• Keep a driver logbook
  • Have a fire extinguisher on board
  • Have reflectors
  • Follow the DoT’s restrictions for driving time and rest time
  • Have a DoT license plate and load sticker

Businesses that stay under the weight limit can ignore all of these regulations.

Types of Trucks Used in Hot Shot Trucking

Virtually any pickup truck can be used for hot shot trucking. Businesses need to decide what type of vehicle is best for their operation based on what they’re hauling, the weight of their loads, and whether or not they plan to use a trailer.

That being said, most hotshot carriers use larger trucks ranging from 14,000 - 26,000 pounds, as they’re able to handle larger shipments.

In case you’re wondering what is the best hotshot truck, here are some of the most popular choices:

  • Dodge Ram 3500
  • GMC Sierra 3500
  • Chevrolet Silverado 3500 HD
  • Ford E-350
  • Ford F-350
  • Dodge Ram 4500
  • GMC Sierra 4500
  • Chevrolet Silverado 3500 HD
  • Ford E-450
  • Ford F-450
  • Dodge Ram 5500
  • GMC Sierra 5500
  • Chevrolet Silverado 5500 HD
  • Ford F-550
  • Peterbilt 325

There are plenty of truck options out there for hot shot carriers and as long as a truck is capable of hauling the types of loads a company needs it to it should be just fine.

Types of Trailers Used in Hot Shot Trucking

Many hot shot trucking companies will opt to use trailers to increase the size of the loads they can carry. As with trucks, there are plenty of options when it comes to trailers.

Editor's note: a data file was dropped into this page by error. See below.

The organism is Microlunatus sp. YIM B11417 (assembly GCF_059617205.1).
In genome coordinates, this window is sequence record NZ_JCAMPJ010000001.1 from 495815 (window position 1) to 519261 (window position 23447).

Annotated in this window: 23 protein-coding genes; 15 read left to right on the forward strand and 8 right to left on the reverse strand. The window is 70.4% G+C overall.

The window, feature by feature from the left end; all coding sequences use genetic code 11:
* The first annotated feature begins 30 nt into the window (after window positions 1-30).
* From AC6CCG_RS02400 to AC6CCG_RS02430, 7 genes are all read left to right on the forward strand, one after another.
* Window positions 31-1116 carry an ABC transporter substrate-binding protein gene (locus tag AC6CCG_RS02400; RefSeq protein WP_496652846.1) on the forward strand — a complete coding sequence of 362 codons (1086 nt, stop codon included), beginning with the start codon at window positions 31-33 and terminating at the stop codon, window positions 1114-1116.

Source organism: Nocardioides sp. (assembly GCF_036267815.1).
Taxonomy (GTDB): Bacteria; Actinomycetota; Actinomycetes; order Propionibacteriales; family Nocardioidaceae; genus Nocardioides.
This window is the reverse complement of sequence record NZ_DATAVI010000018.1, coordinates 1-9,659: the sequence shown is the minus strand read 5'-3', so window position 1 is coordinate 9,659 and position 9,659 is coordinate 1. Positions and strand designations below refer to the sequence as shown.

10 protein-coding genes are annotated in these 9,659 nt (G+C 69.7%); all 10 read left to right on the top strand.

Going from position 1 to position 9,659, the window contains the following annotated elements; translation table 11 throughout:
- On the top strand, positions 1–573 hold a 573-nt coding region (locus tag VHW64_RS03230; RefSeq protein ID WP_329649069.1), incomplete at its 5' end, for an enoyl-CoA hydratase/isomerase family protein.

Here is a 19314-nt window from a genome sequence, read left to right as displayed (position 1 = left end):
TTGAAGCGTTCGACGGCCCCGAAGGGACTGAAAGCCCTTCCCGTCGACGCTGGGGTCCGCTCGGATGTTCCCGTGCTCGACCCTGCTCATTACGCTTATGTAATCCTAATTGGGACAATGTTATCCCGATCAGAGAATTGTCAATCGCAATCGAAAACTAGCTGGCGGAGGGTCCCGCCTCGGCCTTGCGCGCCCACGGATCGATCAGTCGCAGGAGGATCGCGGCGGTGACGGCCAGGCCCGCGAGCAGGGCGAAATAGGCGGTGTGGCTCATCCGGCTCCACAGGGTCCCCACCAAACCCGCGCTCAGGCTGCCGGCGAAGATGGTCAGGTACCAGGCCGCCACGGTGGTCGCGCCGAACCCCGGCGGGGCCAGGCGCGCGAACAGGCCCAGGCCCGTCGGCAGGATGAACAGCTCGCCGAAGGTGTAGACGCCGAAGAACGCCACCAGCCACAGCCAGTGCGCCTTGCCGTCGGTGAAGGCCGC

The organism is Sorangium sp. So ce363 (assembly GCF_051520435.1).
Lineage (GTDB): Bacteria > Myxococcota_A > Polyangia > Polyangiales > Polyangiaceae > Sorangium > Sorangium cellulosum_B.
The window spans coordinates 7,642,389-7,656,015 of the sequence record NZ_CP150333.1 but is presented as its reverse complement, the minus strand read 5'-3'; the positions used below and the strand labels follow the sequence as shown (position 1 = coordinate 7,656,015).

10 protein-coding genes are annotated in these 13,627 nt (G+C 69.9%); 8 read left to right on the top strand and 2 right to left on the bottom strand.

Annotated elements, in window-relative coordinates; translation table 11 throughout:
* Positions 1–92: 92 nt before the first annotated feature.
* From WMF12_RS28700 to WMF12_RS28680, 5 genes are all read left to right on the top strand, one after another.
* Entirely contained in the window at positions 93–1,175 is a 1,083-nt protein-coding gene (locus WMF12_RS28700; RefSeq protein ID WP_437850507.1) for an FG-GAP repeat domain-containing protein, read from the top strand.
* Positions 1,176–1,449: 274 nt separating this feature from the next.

Many hot shot carriers will have several different types of trailers available depending on the type of load they’re carrying.

Here are the most popular types of trailers:

  • Bumper Pull Trailers: These may be the most common trailers for hot shot deliveries. This is because they’re very versatile and also affordable. They’re shorter and lighter than most other types of trailers which can help keep the total weight down. Of course, this also means they can carry less so they’re really only good for smaller loads.
  • Gooseneck Trailers: These trailers are longer than bumper pulls, have a better turning radius, and can handle heavier loads. Of course, this also means they cost more which may be a problem for companies operating on a budget. Depending on the type of gooseneck trailer some licensing and training may be required.
  • Tilt Deck Trailers: These trailers tilt at an angle that allows cars and other equipment with wheels to be easily loaded on and off.
  • Dovetail Trailers: These are similar to tilt deck trailers but they have a more gradual angle making them ideal for loading low-riding and longer vehicles.
  • Deckover Trailers: These trailers have a wider deck and no wheel wells, making them a great choice for hauling large equipment that needs a little more space.
  • Lowboy Trailers: As the name suggests, these trailers are low to the ground. This helps make sure that taller loads can meet height restrictions.

What is Hot Shot Trucking Used For?

As we’ve discussed, hot shot trucking is used for smaller loads that need to be delivered fairly quickly. Some common loads include:

If you have a load that’s relatively small and you aren’t getting the type of price you want from larger carriers it’s definitely worth looking into hot shot trucking.

Get Hot Shot Quotes with FreightRun

FreightRun has partnered with a number of hotshot carriers all across the country. This means when you search for a quote on our website you’ll get quotes from multiple different providers. This makes it easy to find the lowest quote for your shipment.